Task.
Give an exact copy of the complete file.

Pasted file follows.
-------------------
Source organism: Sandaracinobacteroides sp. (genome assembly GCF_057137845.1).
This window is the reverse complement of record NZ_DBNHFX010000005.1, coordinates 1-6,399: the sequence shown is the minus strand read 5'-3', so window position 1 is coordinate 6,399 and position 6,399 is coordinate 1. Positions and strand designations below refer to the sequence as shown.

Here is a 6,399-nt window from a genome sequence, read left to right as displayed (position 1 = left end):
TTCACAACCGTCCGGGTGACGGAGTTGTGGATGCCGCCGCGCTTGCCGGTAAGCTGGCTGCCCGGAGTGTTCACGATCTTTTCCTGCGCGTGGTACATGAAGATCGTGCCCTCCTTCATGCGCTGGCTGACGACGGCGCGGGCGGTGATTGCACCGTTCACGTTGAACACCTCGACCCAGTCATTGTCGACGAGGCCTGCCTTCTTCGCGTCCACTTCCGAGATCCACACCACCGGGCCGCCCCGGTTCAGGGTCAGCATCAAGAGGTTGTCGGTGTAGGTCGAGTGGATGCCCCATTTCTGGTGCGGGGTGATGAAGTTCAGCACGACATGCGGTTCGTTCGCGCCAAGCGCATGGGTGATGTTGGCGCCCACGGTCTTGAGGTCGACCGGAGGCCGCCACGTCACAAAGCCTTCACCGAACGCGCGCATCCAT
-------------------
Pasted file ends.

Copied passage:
Source organism: Sandaracinobacteroides sp. (genome assembly GCF_057137845.1).
This window is the reverse complement of record NZ_DBNHFX010000005.1, coordinates 1-6,399: the sequence shown is the minus strand read 5'-3', so window position 1 is coordinate 6,399 and position 6,399 is coordinate 1. Positions and strand designations below refer to the sequence as shown.

Here is a 6,399-nt window from a genome sequence, read left to right as displayed (position 1 = left end):
TTCACAACCGTCCGGGTGACGGAGTTGTGGATGCCGCCGCGCTTGCCGGTAAGCTGGCTGCCCGGAGTGTTCACGATCTTTTCCTGCGCGTGGTACATGAAGATCGTGCCCTCCTTCATGCGCTGGCTGACGACGGCGCGGGCGGTGATTGCACCGTTCACGTTGAACACCTCGACCCAGTCATTGTCGACGAGGCCTGCCTTCTTCGCGTCCACTTCCGAGATCCACACCACCGGGCCGCCCCGGTTCAGGGTCAGCATCAAGAGGTTGTCGGTGTAGGTCGAGTGGATGCCCCATTTCTGGTGCGGGGTGATGAAGTTCAGCACGACATGCGGTTCGTTCGCGCCAAGCGCATGGGTGATGTTGGCGCCCACGGTCTTGAGGTCGACCGGAGGCCGCCACGTCACAAAGCCTTCACCGAACGCGCGCATCCAT